April 4, 2016

What Happens to Your Story when You Block the Same Exact Scene Differently?

We already know that blocking is an essential component of storytelling, but what we may not know is how powerful it can be in changing the tone, even meaning of a scene.

The latest video from John P. Hess of Filmmaker IQ demonstrates just that. In it, he runs an "experiment" that tests how different staging changes the emotional impact of a particular scene — the scene in this case is a simple, even boilerplate exchange between a detective and a police captain about details of a case. Watch and see how even with the same lighting and dialog the atmosphere and meaning of the scene changes based on how Hess chose to block it.

Even though the blocking in the five different scenes inspires an emotional reaction from the audience, the music used in each version can take quite a bit of credit, too. (And Hess acknowledges this.) Simply using the ominous music from the "Business Cut" in the "Sitcom" version would result in a totally different feel, albeit a confusing and conflicting one. Suffice it to say that music is a workhorse when it comes to eliciting emotions from a viewer. But blocking does more than get people to feel things. It tells stories.

Blocking, which is essentially where and how characters and the camera move about the set, can do so much for your story, including determine relationships between characters, convey power and dominance, as well as reflect a desired intensity for the scene. So, for example, how would you block a scene that had a couple on the verge of divorce having to work together to escape from a burning building?

Example Scene: Towering Divorce Inferno (a movie I just made up)

Well, think about the information your audience needs to know about this couple and the current situation they find themselves in:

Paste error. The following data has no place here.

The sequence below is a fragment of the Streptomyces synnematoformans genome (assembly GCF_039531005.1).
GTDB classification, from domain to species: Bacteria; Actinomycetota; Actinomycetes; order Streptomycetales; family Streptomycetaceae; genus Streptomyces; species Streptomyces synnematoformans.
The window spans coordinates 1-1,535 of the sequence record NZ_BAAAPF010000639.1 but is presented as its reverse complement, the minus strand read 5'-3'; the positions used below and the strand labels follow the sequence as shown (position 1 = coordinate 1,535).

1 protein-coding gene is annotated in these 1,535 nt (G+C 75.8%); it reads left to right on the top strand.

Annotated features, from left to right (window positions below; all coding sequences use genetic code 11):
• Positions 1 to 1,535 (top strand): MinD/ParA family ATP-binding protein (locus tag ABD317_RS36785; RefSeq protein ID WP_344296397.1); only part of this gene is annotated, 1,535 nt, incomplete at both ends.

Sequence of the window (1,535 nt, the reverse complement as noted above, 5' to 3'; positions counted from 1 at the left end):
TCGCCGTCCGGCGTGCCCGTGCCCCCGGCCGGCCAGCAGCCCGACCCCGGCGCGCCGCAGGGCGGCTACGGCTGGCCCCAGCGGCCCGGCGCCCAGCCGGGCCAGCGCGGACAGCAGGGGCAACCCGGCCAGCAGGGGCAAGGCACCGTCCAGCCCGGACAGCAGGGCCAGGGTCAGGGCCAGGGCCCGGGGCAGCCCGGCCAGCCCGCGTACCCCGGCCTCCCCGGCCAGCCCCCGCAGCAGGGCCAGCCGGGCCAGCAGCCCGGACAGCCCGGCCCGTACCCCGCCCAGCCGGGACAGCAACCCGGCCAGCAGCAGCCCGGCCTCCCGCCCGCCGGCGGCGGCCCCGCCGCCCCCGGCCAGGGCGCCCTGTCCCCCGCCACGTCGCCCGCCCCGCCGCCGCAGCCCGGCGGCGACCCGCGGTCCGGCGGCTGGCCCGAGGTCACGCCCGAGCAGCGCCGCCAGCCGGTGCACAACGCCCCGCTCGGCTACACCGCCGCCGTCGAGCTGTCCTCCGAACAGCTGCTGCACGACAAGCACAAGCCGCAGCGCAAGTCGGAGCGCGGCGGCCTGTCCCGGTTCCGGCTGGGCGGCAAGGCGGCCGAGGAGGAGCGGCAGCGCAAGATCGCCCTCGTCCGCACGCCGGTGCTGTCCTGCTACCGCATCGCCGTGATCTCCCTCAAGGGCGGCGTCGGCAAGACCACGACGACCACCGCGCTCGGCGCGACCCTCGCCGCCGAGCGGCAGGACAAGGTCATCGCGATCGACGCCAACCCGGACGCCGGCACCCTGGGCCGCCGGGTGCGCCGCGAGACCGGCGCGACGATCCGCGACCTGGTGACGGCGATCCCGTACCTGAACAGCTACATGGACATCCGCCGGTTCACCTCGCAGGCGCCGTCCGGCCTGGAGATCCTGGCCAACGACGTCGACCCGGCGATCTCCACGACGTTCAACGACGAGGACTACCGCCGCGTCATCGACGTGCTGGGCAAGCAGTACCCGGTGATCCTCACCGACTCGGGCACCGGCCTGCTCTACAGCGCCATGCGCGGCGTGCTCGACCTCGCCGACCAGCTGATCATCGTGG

• They're considering getting a divorce.
  • But they still love each other.
  • Both struggle for dominance over the other.
  • They don't trust each other anymore.
  • But they kind of have to because...
  • They're in a burning building...
  • And must work together in order to escape.

Okay, how would you block that scene? Well, there's a lot to consider.

External Conflict

There's obviously going to be a ton of action because of the imposing danger and ticking clock: an inferno, flames, falling debris, and a building on the verge of collapse. So, to communicate the intensity and confusion of this external conflict, your camera movement could be very kinetic, with whip pans, tracking and handheld shots. Your characters could be running, hesitating before they jump over a flaming abyss on the 10th floor, ducking to avoid collapsing beams, etc.

Internal Conflict

However, there is still the internal conflict to address: the marriage that is on the verge of collapse, which is just about as terrifying as a burning building that is on the verge of collapse. How will your characters and the camera move to convey their conflicting desires to break up and work things out, to maintain power and independence, to be vulnerable and trust each other again? One way is to play with spacial relationships between the characters and the camera and between the two characters. 

So, one example would be to shoot the beginning of their escape with long and medium shots, because the further the distance between the characters and the camera tends to represent the emotional distance between the characters and others and the characters and themselves. However, in shots where the husband and wife must rely on the other to overcome a flaming, hellish obstacle, you can put the two closer together in a medium close-up or close-up, because the closer the camera gets to a character, the more emotional and introspective they appear to be. 

Example Scene: True Lies

I knew I had to provide some kind of film reference for these techniques, and the first film that came to mind was True Lies. Now, the scene I wanted to show you drew almost a perfect parallel to my fake Towering Divorce Inferno scene, but oddly enough, the only one I could find with Arnold Schwarzenegger and Jamie Lee Curtis was the infamous "Awkward Natasha Lap Dance." So, here's one between The Arnold and Eliza Dushku who plays his estranged daughter.

I don't think it's scientifically possible to have a more action-packed, high-stakes, emotionally intense scene than this — I mean — a guy flying a fighter jet with his daughter hanging off the nose with a murderous terrorist running up the back? Not only does Arnie need to get rid of this dangerous lunatic with the weirdest mullet anyone has ever seen, but he needs to make up for the years and years of emotional neglect he's been putting his daughter through. And he does it the way all good dad's do it, by saving her life.